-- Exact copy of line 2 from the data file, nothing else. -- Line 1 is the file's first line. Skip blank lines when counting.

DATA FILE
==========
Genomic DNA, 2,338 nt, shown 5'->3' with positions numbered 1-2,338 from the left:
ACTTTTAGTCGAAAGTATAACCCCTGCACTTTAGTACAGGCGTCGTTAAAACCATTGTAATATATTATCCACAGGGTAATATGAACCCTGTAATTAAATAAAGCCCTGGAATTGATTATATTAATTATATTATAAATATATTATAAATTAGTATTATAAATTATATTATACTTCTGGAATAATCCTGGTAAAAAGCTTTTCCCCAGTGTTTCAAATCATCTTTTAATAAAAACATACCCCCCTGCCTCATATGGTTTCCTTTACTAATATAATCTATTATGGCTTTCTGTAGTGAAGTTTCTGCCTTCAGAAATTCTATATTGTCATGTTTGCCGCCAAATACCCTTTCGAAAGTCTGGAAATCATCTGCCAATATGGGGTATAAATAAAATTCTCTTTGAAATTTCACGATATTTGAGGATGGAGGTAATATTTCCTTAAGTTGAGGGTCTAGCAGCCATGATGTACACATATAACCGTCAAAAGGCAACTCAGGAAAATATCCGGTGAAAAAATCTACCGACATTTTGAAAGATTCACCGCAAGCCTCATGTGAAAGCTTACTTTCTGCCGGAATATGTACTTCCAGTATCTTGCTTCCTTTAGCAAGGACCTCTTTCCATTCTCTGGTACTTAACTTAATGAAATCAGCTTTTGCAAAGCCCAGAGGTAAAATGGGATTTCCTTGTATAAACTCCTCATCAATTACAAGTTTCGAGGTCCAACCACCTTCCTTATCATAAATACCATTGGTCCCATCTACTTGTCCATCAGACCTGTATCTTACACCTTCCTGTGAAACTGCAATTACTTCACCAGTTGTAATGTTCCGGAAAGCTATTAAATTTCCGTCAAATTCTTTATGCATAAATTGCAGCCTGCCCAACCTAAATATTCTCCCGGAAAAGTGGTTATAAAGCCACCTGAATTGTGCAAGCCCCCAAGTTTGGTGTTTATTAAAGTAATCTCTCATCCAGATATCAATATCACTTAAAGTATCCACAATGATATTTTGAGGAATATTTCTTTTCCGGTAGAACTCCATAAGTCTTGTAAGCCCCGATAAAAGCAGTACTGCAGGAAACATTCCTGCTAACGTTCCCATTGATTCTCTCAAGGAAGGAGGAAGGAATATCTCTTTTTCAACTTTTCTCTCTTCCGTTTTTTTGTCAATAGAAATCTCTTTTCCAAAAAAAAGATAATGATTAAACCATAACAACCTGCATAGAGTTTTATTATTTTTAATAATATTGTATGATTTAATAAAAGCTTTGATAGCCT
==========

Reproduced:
ACTTTTAGTCGAAAGTATAACCCCTGCACTTTAGTACAGGCGTCGTTAAAACCATTGTAATATATTATCCACAGGGTAATATGAACCCTGTAATTAAATAAAGCCCTGGAATTGATTATATTAATTATATTATAAATATATTATAAATTAGTATTATAAATTATATTATACTTCTGGAATAATCCTGGTAAAAAGCTTTTCCCCAGTGTTTCAAATCATCTTTTAATAAAAACATACCCCCCTGCCTCATATGGTTTCCTTTACTAATATAATCTATTATGGCTTTCTGTAGTGAAGTTTCTGCCTTCAGAAATTCTATATTGTCATGTTTGCCGCCAAATACCCTTTCGAAAGTCTGGAAATCATCTGCCAATATGGGGTATAAATAAAATTCTCTTTGAAATTTCACGATATTTGAGGATGGAGGTAATATTTCCTTAAGTTGAGGGTCTAGCAGCCATGATGTACACATATAACCGTCAAAAGGCAACTCAGGAAAATATCCGGTGAAAAAATCTACCGACATTTTGAAAGATTCACCGCAAGCCTCATGTGAAAGCTTACTTTCTGCCGGAATATGTACTTCCAGTATCTTGCTTCCTTTAGCAAGGACCTCTTTCCATTCTCTGGTACTTAACTTAATGAAATCAGCTTTTGCAAAGCCCAGAGGTAAAATGGGATTTCCTTGTATAAACTCCTCATCAATTACAAGTTTCGAGGTCCAACCACCTTCCTTATCATAAATACCATTGGTCCCATCTACTTGTCCATCAGACCTGTATCTTACACCTTCCTGTGAAACTGCAATTACTTCACCAGTTGTAATGTTCCGGAAAGCTATTAAATTTCCGTCAAATTCTTTATGCATAAATTGCAGCCTGCCCAACCTAAATATTCTCCCGGAAAAGTGGTTATAAAGCCACCTGAATTGTGCAAGCCCCCAAGTTTGGTGTTTATTAAAGTAATCTCTCATCCAGATATCAATATCACTTAAAGTATCCACAATGATATTTTGAGGAATATTTCTTTTCCGGTAGAACTCCATAAGTCTTGTAAGCCCCGATAAAAGCAGTACTGCAGGAAACATTCCTGCTAACGTTCCCATTGATTCTCTCAAGGAAGGAGGAAGGAATATCTCTTTTTCAACTTTTCTCTCTTCCGTTTTTTTGTCAATAGAAATCTCTTTTCCAAAAAAAAGATAATGATTAAACCATAACAACCTGCATAGAGTTTTATTATTTTTAATAATATTGTATGATTTAATAAAAGCTTTGATAGCCT